Conflicts and quarreling, envy or jealousy, and selfish desires are common in the world of mankind that is in a state of alienation from God. Individuals make themselves friends of the world when they think, plan, speak, and act like persons who are alienated from God and have no regard for his ways. Whenever individuals reject the course of selfless love and compassion, and then manifest selfishness, callousness, or hatred, or fight, quarrel, slander, and speak abusively, they incur God’s enmity or displeasure. They reveal themselves to be friends of the world, refusing to reject its hateful ways but, instead, choosing to be like it in its state of alienation from God. (4:4)

No scripture corresponding to the quotation in verse 5 is found in the extant recognized “holy writings.” If the original reading of James 4:5 relates to the condition of sinful humans, possibly Genesis 8:21 may be regarded as expressing a similar thought (“the inclination of man’s heart is evil from his youth”).

The “scripture” is introduced with the words, “Or do you think that, for nothing [for no reason or purpose], the scripture says.” How this “scripture” is to be understood depends on which manuscript reading is followed. According to the oldest extant manuscripts, the verb for “dwell” or “reside” is katókisen (form of katoikízo). As the third-person singular indicative verb form in the aorist tense and the active voice, katókisen can be rendered “he made to dwell.” Literally, the passage could be translated, “Toward envy [phthónos] the spirit that he made to dwell in us is longing.” Many have concluded that the word phthónos here denotes “jealousy,” but this is by no means certain. Translators have either retained the meaning “envy” or have used “jealousy” or a related expression, and some (based on the third-person singular verb) have made an explicit application to God. “The spirit that he has made to dwell in us tends toward jealousy.” (NAB) “The spirit he caused to live in us envies intensely.” (NIV) “The spirit which God implanted in us is filled with envious longings.” (REB) “God yearns jealously for the spirit that he has made to dwell in us.” (NRSV) Earlier, James pointed out that God does not try or tempt anyone (1:13), and so the passage could not mean that God is the active agent in implanting a spirit that “longs” or is inclined to envy. Possibly the thought is that the spirit (the activating or motivating principle) that God permitted to take up residence within sinful humans is inclined to envy. (4:5; see the Notes section.)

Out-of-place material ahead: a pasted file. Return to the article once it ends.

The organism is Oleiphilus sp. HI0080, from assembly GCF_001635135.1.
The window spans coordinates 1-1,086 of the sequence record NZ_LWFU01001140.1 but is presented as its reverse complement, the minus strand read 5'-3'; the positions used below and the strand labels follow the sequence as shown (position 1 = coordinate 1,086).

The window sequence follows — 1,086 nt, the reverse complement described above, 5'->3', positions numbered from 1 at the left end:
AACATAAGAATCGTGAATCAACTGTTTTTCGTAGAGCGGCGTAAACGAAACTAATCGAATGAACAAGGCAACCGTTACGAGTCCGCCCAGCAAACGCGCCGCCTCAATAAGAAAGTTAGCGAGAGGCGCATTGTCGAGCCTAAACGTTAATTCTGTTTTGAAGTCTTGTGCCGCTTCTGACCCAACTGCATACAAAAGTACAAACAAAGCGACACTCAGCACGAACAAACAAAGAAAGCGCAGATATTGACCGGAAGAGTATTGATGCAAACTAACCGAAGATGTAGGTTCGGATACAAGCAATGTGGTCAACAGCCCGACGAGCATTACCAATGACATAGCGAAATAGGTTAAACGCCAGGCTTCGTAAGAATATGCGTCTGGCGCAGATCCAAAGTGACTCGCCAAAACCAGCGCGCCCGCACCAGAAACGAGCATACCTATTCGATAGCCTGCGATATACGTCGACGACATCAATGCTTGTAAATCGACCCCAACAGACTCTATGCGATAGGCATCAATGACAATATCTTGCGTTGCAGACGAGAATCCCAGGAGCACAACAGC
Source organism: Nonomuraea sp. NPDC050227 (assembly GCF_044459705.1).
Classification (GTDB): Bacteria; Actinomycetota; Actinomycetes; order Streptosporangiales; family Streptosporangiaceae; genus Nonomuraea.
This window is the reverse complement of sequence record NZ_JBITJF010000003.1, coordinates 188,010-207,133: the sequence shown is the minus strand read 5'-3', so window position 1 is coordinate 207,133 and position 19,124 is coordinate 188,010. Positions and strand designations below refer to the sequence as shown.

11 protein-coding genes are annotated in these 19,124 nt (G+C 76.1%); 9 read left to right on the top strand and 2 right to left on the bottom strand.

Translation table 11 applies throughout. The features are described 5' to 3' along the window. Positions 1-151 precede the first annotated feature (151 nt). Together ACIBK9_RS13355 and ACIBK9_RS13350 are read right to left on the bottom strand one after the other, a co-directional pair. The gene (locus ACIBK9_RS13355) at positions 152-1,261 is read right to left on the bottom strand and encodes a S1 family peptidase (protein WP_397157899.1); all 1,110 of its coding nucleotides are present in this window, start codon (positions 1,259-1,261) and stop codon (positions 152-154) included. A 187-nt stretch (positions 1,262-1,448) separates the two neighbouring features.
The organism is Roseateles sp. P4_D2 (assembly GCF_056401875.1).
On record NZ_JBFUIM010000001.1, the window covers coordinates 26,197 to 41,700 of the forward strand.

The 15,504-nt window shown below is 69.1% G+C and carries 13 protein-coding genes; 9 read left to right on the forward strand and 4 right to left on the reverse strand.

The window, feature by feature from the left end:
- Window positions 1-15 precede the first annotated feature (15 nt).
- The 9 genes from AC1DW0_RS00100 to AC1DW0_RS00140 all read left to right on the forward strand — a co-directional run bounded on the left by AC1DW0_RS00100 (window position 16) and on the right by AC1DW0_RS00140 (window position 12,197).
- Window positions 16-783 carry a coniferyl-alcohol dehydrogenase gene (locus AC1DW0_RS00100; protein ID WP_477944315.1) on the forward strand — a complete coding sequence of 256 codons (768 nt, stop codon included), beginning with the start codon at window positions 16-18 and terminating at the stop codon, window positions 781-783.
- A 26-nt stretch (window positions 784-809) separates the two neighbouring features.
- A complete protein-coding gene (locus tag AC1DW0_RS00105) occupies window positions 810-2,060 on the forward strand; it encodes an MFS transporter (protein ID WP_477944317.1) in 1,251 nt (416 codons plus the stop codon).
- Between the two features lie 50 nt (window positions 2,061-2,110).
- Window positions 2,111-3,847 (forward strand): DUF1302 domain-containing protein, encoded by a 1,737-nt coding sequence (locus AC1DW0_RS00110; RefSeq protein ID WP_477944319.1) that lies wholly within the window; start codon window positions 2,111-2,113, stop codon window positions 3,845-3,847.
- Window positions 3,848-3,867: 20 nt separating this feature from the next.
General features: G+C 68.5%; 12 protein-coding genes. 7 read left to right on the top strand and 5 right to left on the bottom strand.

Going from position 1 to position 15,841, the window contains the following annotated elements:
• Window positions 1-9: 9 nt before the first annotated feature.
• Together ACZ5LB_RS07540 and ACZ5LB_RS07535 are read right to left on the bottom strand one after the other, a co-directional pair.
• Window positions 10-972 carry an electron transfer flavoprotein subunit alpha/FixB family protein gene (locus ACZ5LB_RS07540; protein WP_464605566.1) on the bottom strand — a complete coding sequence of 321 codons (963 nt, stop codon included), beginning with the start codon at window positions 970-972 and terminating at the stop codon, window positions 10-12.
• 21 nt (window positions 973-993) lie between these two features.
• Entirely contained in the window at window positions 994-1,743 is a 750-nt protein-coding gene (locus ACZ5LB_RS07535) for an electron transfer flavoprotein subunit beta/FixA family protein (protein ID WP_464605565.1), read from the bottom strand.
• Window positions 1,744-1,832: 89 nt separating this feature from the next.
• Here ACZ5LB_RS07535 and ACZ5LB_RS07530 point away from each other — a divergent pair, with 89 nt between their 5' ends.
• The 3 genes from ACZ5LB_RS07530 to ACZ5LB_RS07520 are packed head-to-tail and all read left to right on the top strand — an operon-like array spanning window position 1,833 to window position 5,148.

Many later manuscripts contain an intransitive form of the verb for “dwell” (katókesen, from katoikéo) not the causative form katókisen (from katoikízo) that is spelled with the iota [i], not the eta [e], after kappa [k] and so, in relation to “spirit,” could mean “the spirit which has taken up dwelling in us.” Based on this significance of the verb, the words of the “scripture” could be rendered, “Toward envy is the longing of the spirit which has taken up residence in us.” This could be understood to signify that the longing, yearning, or strong inclination of the spirit or motivating principle in humans is to envy what others may have or enjoy. Although divinely approved by reason of their faith in Christ and his sacrifice for them, believers are not sinless or liberated from the tendency to envy. (4:5)